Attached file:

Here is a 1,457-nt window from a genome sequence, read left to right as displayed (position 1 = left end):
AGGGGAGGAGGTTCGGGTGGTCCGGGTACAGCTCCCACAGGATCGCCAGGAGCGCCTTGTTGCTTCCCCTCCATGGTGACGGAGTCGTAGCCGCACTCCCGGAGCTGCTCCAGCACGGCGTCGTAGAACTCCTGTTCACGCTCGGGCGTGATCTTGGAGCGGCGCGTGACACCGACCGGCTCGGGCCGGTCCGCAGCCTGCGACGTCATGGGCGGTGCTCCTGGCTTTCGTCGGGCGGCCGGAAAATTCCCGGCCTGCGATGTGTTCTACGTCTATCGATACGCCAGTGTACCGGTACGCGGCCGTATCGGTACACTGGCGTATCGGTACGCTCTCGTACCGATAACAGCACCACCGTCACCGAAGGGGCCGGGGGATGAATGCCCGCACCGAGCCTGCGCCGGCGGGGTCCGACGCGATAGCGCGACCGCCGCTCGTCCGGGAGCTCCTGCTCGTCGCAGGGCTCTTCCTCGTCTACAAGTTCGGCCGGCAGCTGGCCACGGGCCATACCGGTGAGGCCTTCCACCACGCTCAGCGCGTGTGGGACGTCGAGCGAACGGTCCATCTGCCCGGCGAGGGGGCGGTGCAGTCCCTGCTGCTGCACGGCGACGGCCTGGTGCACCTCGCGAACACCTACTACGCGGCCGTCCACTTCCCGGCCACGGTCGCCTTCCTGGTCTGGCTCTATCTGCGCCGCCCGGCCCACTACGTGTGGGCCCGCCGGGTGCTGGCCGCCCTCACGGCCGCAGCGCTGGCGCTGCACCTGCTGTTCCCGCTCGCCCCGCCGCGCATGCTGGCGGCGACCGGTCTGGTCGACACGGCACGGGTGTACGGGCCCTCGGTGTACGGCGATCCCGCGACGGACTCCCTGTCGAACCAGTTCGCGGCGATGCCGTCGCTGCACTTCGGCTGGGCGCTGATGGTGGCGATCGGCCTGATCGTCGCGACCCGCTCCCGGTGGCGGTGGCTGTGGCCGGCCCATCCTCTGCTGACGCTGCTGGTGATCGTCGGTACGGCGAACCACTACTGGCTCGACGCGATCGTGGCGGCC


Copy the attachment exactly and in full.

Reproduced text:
Here is a 1,457-nt window from a genome sequence, read left to right as displayed (position 1 = left end):
AGGGGAGGAGGTTCGGGTGGTCCGGGTACAGCTCCCACAGGATCGCCAGGAGCGCCTTGTTGCTTCCCCTCCATGGTGACGGAGTCGTAGCCGCACTCCCGGAGCTGCTCCAGCACGGCGTCGTAGAACTCCTGTTCACGCTCGGGCGTGATCTTGGAGCGGCGCGTGACACCGACCGGCTCGGGCCGGTCCGCAGCCTGCGACGTCATGGGCGGTGCTCCTGGCTTTCGTCGGGCGGCCGGAAAATTCCCGGCCTGCGATGTGTTCTACGTCTATCGATACGCCAGTGTACCGGTACGCGGCCGTATCGGTACACTGGCGTATCGGTACGCTCTCGTACCGATAACAGCACCACCGTCACCGAAGGGGCCGGGGGATGAATGCCCGCACCGAGCCTGCGCCGGCGGGGTCCGACGCGATAGCGCGACCGCCGCTCGTCCGGGAGCTCCTGCTCGTCGCAGGGCTCTTCCTCGTCTACAAGTTCGGCCGGCAGCTGGCCACGGGCCATACCGGTGAGGCCTTCCACCACGCTCAGCGCGTGTGGGACGTCGAGCGAACGGTCCATCTGCCCGGCGAGGGGGCGGTGCAGTCCCTGCTGCTGCACGGCGACGGCCTGGTGCACCTCGCGAACACCTACTACGCGGCCGTCCACTTCCCGGCCACGGTCGCCTTCCTGGTCTGGCTCTATCTGCGCCGCCCGGCCCACTACGTGTGGGCCCGCCGGGTGCTGGCCGCCCTCACGGCCGCAGCGCTGGCGCTGCACCTGCTGTTCCCGCTCGCCCCGCCGCGCATGCTGGCGGCGACCGGTCTGGTCGACACGGCACGGGTGTACGGGCCCTCGGTGTACGGCGATCCCGCGACGGACTCCCTGTCGAACCAGTTCGCGGCGATGCCGTCGCTGCACTTCGGCTGGGCGCTGATGGTGGCGATCGGCCTGATCGTCGCGACCCGCTCCCGGTGGCGGTGGCTGTGGCCGGCCCATCCTCTGCTGACGCTGCTGGTGATCGTCGGTACGGCGAACCACTACTGGCTCGACGCGATCGTGGCGGCC